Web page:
The San Francisco sheriff’s office is taking a new approach to its staffing shortages: On Thursday, the department announced it is joining forces with the U.S. Army to recruit former soldiers to join its ranks.
The agreement, which was signed by Sheriff Paul Miyamoto and Gen. Michael Garrett yesterday, will make the San Francisco’s sheriff’s department a participant in the Partnership for Youth Success program that will send enlisted soldiers and ROTC cadets, who have completed a period of active duty, into careers as sheriff’s deputies.
The recruits, like other sheriff’s deputies, would also have to graduate from the police academy. The sheriff’s office operates county jails, manages supervised release programs, and provides security in courts, hospitals, and City Hall.
“We know the skill, discipline and work ethic that are required to be a deputy and to be a soldier,” Miyamoto said. “So this partnership is truly a win-win.’
The sheriff’s office spokesperson Tara Moriarty told Mission Local that the department has been working on the partnership for a year, in part as a “proactive approach” to recruitment in the face of dropping staffing levels over the past two years. Moriarty said the department is currently operating with 78 percent of its recommended level, with about 850 employees on its payroll now.
“City hiring freezes, stricter City vetting processes, which have increased hiring periods, long commute times and the high cost of living, particularly housing, in San Francisco” all have contributed to reductions in staffing levels, according to Moriarty, although this phenomenon has been echoed by law enforcement departments nationwide.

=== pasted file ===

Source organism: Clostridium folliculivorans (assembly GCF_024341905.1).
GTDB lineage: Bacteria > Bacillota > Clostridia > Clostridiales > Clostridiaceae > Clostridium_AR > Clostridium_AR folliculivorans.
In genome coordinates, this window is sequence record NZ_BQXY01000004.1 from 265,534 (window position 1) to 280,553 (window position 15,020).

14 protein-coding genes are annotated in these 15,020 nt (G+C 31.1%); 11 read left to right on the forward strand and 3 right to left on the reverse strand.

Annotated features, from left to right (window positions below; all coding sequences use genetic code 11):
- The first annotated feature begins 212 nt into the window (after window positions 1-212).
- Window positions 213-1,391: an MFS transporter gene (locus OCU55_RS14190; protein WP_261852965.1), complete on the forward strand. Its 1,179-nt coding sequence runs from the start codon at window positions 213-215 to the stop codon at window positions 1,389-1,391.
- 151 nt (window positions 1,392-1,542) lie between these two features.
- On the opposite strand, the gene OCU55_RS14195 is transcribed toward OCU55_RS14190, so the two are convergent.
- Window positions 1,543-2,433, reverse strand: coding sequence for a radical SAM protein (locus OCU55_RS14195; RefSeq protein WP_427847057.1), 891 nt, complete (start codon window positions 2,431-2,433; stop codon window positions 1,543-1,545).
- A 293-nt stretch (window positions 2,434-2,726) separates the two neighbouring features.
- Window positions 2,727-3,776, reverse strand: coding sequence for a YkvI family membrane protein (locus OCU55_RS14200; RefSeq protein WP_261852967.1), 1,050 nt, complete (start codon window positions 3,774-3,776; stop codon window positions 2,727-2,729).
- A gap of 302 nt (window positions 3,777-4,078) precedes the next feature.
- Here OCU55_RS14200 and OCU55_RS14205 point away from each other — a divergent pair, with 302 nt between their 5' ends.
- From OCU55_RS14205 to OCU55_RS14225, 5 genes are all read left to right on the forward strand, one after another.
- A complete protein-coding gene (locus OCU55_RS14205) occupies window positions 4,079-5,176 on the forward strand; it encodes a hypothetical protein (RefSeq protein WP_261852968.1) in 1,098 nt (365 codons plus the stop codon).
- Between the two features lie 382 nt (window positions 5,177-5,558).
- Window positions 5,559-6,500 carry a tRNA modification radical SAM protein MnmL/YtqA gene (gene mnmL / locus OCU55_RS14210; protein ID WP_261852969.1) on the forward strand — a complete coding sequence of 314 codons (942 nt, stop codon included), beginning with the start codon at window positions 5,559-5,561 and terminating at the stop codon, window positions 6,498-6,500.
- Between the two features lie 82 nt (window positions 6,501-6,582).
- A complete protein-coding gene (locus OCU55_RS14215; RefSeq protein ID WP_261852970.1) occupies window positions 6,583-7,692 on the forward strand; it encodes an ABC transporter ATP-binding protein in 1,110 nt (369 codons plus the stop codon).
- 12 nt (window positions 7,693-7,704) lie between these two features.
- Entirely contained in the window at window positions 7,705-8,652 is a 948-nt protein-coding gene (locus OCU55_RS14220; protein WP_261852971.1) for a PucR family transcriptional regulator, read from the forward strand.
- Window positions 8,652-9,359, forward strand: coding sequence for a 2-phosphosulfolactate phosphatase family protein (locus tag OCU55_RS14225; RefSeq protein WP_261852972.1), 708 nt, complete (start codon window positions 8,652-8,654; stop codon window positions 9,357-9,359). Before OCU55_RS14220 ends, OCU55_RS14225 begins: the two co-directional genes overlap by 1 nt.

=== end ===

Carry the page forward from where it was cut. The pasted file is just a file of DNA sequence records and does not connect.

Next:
While the sheriff’s department says this partnership is the first in San Francisco, other law enforcement agencies, like the California Highway Patrol and the Los Angeles Police Department, actively recruit military veterans to join their ranks, and some receive incentives to do so.
The U.S. Department of Justice’s COPS Hiring Program, a federal grant program offering competitive funding to law enforcement agencies, prioritizes agencies that commit to hiring military veterans.
Active duty officers from around the country will be guaranteed a job interview with the sheriff’s department after their first term of service, typically around two to four years. Bay Area applicants with a “history of being invested in their communities” will be prioritized, Moriarty said.
The PaYS program sends soldiers into careers with about 1,000 other organizations around the country, according to the sheriff’s office press release, including tech companies like Tesla and Facebook.